I love how Zurburan has portrayed the saint in contemporary dress--a constant ruse in Medieval and Renaissance art to emphasize the relevance of Christianity to contemporary life. This occurs in a different way in the painting of Saint Margaret by the French Renaissance painter Jean Fouquet (1415-1480), in his miniature Book of Hours for Etienne Chevalier now in the Louvre in Paris.

In this painting, Saint Marguerite, second from the right with a nimbus around her head, is portrayed as an ordinary peasant. The painting seems more ominous and also perhaps more political. We are seeing Saint Margaret just before she is arrested by the powers that be for her Christianity. Fouquet counterpoints the black and white of the soldiers' horses with the black and white of Saint Margaret's sheep and contrasts the soldiers' physical might with the demure image of Saint Margaret as a young slip of a girl, prepared through faith to submit to God's plan for her.
Lastly, this page from an illuminated manuscript shows Saint Margaret sans political or contemporary connotation. The illustrator focuses on the saint as she is in prayer to God against the devil.

Monday, August 13, 2007

The Blessed Virgin Mary is the Solution

It is the Blessed Virgin Mary that is the solution to the paradox posed by the story of Saints Mary and Martha, as this beautiful painting by Rembrandt (1645) of the reading Virgin rocking Jesus in His cradle, suggests.

Another painting that suggests this is the Master of Flemalle's Annunciation in the Cloisters in New York. Here, in the central panel of the triptych, Mary is reading in the main room of her home, a scene that shows an ordered domestic life with an iconography (the lily and water) that point to the purity of soul of the Blessed Virgin. In this state of contemplation after work is done, the Archangel Gabriel comes and the Holy Spirit descends upon her for the miracle of the Incarnation. The combination seems to offer a state in which we are open to God's message.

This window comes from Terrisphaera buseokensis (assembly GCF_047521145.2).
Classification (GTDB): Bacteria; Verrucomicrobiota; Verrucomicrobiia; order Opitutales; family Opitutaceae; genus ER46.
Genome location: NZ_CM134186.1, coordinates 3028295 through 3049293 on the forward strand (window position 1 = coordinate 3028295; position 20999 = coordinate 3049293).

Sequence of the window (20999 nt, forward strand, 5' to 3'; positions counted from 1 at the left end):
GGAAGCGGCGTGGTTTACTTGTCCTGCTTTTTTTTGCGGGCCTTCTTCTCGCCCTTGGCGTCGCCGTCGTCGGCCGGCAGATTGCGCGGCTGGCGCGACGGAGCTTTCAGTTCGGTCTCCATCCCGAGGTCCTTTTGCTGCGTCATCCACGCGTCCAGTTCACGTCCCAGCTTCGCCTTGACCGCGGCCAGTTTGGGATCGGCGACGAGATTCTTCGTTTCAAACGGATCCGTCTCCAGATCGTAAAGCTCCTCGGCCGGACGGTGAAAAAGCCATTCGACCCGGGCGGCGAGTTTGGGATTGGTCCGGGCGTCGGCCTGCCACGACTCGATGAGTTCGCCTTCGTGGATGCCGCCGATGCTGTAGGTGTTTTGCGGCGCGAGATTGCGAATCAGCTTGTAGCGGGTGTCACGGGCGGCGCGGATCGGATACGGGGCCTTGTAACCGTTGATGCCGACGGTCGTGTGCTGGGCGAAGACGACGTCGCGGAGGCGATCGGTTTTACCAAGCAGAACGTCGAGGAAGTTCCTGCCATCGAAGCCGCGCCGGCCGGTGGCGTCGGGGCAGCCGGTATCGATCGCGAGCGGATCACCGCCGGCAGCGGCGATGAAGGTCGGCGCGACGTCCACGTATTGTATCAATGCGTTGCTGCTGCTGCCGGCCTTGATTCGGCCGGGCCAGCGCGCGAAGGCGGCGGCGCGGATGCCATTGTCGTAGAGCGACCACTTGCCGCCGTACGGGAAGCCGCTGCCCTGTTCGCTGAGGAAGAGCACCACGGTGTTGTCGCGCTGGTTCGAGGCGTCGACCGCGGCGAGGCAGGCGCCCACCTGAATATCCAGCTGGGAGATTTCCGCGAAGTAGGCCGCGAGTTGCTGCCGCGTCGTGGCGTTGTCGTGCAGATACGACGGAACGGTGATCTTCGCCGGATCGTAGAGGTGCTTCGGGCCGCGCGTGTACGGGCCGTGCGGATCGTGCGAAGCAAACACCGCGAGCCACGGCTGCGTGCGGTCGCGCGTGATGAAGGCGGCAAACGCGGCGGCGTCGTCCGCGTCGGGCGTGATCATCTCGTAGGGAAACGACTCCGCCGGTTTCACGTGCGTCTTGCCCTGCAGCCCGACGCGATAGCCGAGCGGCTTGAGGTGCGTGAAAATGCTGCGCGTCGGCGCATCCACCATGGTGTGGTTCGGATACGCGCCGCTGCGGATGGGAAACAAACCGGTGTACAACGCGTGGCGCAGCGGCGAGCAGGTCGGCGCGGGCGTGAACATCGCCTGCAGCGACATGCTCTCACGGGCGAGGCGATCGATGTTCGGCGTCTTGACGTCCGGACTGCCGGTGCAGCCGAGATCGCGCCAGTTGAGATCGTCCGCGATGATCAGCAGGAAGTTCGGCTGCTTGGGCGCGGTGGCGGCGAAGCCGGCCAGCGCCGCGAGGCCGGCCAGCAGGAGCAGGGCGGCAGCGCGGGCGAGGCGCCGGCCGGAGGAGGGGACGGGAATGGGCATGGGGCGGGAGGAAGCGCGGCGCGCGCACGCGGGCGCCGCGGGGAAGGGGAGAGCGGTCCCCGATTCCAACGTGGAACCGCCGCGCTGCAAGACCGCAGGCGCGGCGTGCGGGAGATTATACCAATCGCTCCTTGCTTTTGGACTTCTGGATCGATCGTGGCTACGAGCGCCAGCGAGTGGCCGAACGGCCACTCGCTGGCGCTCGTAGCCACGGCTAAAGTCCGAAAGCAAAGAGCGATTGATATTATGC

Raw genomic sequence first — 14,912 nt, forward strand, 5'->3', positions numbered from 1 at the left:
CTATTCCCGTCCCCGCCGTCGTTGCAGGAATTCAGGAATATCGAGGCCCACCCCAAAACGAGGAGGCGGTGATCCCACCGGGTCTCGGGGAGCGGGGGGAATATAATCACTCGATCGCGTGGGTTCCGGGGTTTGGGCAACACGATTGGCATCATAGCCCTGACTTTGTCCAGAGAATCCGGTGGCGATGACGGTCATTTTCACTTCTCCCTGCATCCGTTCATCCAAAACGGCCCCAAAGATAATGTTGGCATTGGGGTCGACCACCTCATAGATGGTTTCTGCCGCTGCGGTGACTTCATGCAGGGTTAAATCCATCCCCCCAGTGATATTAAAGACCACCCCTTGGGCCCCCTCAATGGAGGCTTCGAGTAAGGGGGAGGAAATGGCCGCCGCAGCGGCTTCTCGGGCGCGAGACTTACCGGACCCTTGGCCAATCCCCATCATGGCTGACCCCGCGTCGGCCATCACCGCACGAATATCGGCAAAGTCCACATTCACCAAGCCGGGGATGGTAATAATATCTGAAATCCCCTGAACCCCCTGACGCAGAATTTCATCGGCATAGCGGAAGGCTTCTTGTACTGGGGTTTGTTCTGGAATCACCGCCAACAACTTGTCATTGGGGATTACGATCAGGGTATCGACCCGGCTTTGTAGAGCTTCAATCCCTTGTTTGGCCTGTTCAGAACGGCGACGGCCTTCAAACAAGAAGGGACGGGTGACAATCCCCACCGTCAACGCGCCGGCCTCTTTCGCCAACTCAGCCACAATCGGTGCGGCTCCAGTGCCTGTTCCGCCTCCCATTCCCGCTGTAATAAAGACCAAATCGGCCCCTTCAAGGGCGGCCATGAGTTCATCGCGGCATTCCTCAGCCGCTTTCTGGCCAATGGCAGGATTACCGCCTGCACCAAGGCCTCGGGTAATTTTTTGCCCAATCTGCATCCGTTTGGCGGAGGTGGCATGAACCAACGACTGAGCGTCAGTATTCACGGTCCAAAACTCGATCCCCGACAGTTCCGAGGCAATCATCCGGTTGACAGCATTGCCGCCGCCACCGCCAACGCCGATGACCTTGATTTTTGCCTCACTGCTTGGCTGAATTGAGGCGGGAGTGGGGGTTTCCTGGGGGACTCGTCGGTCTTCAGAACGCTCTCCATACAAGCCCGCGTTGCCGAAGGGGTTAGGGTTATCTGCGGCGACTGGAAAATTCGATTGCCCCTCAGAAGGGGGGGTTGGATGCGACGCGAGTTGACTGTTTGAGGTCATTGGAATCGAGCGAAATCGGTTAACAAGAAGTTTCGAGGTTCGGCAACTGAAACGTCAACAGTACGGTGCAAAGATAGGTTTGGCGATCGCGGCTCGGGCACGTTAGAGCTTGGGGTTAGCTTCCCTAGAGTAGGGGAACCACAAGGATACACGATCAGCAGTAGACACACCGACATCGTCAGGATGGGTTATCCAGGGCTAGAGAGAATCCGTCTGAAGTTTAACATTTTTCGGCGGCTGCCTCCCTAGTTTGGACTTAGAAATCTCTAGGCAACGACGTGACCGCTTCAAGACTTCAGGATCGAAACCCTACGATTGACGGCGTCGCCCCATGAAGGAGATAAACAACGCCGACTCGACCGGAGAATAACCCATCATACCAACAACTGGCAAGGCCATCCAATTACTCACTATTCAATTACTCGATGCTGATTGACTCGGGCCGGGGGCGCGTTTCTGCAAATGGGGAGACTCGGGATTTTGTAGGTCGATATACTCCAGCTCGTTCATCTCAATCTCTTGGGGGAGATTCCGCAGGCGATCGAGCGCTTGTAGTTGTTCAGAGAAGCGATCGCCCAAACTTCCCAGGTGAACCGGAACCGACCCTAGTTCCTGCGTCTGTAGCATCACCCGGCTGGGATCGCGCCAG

Tea at Trianon quotes from Saint Teresa Benedicta (Edith Stein) also points the way to the solution to the problem of women's many roles by pointing to the Blessed Virgin; "Whether she is a mother in the home, or occupies a place in the limelight of public life, or lives behind quiet cloister walls, she must be the handmaid of the Lord everywhere. So had the Mother of God been in all the circumstances of her life....Were each woman an image of the Mother of God, a Spouse of Christ, an apostle of the Divine Heart, then would each fulfill her feminine vocation no matter what conditions she lived in and what worldly activity absorbed her life. (Collected Works, Vol 2)."

Sunday, August 12, 2007

Saint Teresa Benedicta (Edith Stein)

Tea at Trianon has a remembrance of Saint Teresa Benedicta, Edith Stein. This saint, killed in Auschwitz, wrote extensively on the role of women in life and society. Her first premise was that a woman must fashion herself and live her life as made in the image of God. She was writing on this topic during the 1930s in Germany, when many women were forced by the severe economic depression of the times to work to put food on the table for their children. She writes extensively on the issue of the difficult balance of work and being a wife and a mother--among her many fascinating writings. One of her first works was an exploration of the human capacity for empathy, written during her time as a student of Husserl, before she became a Catholic. Tea at Trianon has more on this extraordinary saint.